By Marc Woodfork

For those old enough or hip enough to remember the 1980s iconic film “The Breakfast Club”,   “Table 19” is very familiar. It’s “Breakfast Club” without the teen angst.

“Table 19” is fun, witty and charming.  Anna Kendrick is the ex-maid of honor who gets seated at dreaded table 19 along with other third and fourth level guests.  Anyone who has ever gone to a wedding knows what it’s like to wonder your level of importance depending on your table assignment.

“Table 19” shines of many levels.  The ensemble cast features Lisa Kudrow, Craig Robinson, and a very good performance by Tony Revolori (“The Grand Budapest Hotel”).   The script is plain and simple.  It doesn’t depend on long, drawn-out, dialogue-heavy scenes. Instead, it relies on the actors’ ability to use their own wittiness and sharp tack to carry the film.

“Table 19” does rely on Kendrick to move the story forward, but when it settles into the ensemble cast, in the last third of the film, “Table 19” hits it stride and becomes genuinely heartfelt.

The film takes a turn for the serious when you get to know the other characters at the table and learn about the various backstories and personal lives. Lisa Kudrow and Craig Robinson are a married couple who have lost a part of their relationship.  One other person seated at the table was at one point the nanny of the bride but has been long become an afterthought by the family. She’s played by veteran screen actor June Squibb,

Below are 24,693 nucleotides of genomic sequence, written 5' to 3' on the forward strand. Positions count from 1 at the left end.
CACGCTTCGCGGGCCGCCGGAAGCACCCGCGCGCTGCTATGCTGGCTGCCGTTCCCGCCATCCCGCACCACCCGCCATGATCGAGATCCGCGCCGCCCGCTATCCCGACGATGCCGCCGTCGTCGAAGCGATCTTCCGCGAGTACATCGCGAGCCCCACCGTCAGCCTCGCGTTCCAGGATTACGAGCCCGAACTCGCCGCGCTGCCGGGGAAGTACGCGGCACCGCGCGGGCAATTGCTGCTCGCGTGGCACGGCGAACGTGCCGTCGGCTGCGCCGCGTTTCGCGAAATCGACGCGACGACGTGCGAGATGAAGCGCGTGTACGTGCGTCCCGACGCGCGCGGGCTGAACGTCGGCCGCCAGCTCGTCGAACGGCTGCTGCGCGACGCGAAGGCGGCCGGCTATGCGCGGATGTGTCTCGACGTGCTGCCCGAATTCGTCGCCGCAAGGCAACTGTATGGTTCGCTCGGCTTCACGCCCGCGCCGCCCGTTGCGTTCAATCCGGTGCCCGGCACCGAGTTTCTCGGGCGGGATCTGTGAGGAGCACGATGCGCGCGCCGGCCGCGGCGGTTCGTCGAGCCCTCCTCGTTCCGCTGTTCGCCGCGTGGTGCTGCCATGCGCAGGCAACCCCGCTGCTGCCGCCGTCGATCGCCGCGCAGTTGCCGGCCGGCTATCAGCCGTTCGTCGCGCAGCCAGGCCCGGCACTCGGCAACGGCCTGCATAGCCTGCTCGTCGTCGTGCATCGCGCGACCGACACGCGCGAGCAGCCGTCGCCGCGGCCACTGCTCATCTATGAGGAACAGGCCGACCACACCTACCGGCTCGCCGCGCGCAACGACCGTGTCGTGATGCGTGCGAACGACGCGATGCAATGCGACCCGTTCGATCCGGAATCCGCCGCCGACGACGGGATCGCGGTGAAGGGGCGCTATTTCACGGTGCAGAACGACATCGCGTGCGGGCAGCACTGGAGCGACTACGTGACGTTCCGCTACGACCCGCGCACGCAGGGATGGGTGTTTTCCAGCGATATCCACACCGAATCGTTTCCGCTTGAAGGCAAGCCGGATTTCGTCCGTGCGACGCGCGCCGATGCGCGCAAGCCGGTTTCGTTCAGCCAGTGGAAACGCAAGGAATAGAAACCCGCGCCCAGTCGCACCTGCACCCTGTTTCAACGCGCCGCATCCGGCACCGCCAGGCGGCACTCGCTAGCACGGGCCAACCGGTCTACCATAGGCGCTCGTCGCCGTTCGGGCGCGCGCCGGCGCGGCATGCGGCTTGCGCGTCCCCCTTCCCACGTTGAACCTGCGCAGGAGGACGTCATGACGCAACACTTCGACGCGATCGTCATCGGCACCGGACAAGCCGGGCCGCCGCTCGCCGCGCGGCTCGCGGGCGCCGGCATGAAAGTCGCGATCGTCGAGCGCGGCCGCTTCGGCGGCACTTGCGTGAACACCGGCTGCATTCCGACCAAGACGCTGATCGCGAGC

“Table 19” has moments that are laugh-out-loud hilarious and others that touch on very important and serious topics.

“Table 19” will not win any awards and will probably be forgotten in a month. And despite touching on some important themes, “Table 19” doesn’t take itself too seriously.  It’s fun, much like its film inspiration “The Breakfast Club.”


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